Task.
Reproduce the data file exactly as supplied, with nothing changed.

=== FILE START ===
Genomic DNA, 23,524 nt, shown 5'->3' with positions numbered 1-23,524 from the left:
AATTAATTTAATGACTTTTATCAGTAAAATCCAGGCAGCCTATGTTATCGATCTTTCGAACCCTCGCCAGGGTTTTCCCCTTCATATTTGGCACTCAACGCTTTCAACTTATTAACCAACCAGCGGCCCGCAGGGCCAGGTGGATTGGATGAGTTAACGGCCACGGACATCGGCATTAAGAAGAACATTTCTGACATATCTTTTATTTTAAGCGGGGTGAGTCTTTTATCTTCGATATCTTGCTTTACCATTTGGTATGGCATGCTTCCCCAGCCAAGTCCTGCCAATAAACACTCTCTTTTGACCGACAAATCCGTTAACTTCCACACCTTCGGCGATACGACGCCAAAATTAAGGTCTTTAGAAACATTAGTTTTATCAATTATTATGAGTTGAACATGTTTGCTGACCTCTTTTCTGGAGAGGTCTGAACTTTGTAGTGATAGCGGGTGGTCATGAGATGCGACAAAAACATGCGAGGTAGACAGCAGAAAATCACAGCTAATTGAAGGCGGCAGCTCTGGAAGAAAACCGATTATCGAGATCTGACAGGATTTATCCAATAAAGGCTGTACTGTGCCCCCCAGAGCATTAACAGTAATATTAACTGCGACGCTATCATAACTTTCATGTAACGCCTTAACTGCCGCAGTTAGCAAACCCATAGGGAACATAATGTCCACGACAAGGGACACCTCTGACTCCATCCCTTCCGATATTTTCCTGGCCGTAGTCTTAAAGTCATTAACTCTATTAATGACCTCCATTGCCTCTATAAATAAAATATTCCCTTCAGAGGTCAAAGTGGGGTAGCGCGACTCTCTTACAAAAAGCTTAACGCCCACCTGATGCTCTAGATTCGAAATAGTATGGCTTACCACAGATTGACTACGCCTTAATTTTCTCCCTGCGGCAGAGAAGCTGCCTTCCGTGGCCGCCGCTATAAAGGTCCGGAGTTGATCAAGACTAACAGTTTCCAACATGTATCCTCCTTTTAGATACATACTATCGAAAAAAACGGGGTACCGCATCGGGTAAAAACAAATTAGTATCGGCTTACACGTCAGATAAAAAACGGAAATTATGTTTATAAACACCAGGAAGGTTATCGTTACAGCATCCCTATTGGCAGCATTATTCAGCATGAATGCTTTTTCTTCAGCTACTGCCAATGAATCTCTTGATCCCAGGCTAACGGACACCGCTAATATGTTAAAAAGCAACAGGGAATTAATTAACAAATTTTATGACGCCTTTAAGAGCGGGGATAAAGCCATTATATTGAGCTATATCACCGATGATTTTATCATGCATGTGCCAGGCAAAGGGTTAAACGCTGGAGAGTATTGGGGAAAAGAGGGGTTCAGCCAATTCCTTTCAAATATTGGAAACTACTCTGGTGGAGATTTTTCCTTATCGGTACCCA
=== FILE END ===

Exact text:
Genomic DNA, 23,524 nt, shown 5'->3' with positions numbered 1-23,524 from the left:
AATTAATTTAATGACTTTTATCAGTAAAATCCAGGCAGCCTATGTTATCGATCTTTCGAACCCTCGCCAGGGTTTTCCCCTTCATATTTGGCACTCAACGCTTTCAACTTATTAACCAACCAGCGGCCCGCAGGGCCAGGTGGATTGGATGAGTTAACGGCCACGGACATCGGCATTAAGAAGAACATTTCTGACATATCTTTTATTTTAAGCGGGGTGAGTCTTTTATCTTCGATATCTTGCTTTACCATTTGGTATGGCATGCTTCCCCAGCCAAGTCCTGCCAATAAACACTCTCTTTTGACCGACAAATCCGTTAACTTCCACACCTTCGGCGATACGACGCCAAAATTAAGGTCTTTAGAAACATTAGTTTTATCAATTATTATGAGTTGAACATGTTTGCTGACCTCTTTTCTGGAGAGGTCTGAACTTTGTAGTGATAGCGGGTGGTCATGAGATGCGACAAAAACATGCGAGGTAGACAGCAGAAAATCACAGCTAATTGAAGGCGGCAGCTCTGGAAGAAAACCGATTATCGAGATCTGACAGGATTTATCCAATAAAGGCTGTACTGTGCCCCCCAGAGCATTAACAGTAATATTAACTGCGACGCTATCATAACTTTCATGTAACGCCTTAACTGCCGCAGTTAGCAAACCCATAGGGAACATAATGTCCACGACAAGGGACACCTCTGACTCCATCCCTTCCGATATTTTCCTGGCCGTAGTCTTAAAGTCATTAACTCTATTAATGACCTCCATTGCCTCTATAAATAAAATATTCCCTTCAGAGGTCAAAGTGGGGTAGCGCGACTCTCTTACAAAAAGCTTAACGCCCACCTGATGCTCTAGATTCGAAATAGTATGGCTTACCACAGATTGACTACGCCTTAATTTTCTCCCTGCGGCAGAGAAGCTGCCTTCCGTGGCCGCCGCTATAAAGGTCCGGAGTTGATCAAGACTAACAGTTTCCAACATGTATCCTCCTTTTAGATACATACTATCGAAAAAAACGGGGTACCGCATCGGGTAAAAACAAATTAGTATCGGCTTACACGTCAGATAAAAAACGGAAATTATGTTTATAAACACCAGGAAGGTTATCGTTACAGCATCCCTATTGGCAGCATTATTCAGCATGAATGCTTTTTCTTCAGCTACTGCCAATGAATCTCTTGATCCCAGGCTAACGGACACCGCTAATATGTTAAAAAGCAACAGGGAATTAATTAACAAATTTTATGACGCCTTTAAGAGCGGGGATAAAGCCATTATATTGAGCTATATCACCGATGATTTTATCATGCATGTGCCAGGCAAAGGGTTAAACGCTGGAGAGTATTGGGGAAAAGAGGGGTTCAGCCAATTCCTTTCAAATATTGGAAACTACTCTGGTGGAGATTTTTCCTTATCGGTACCCA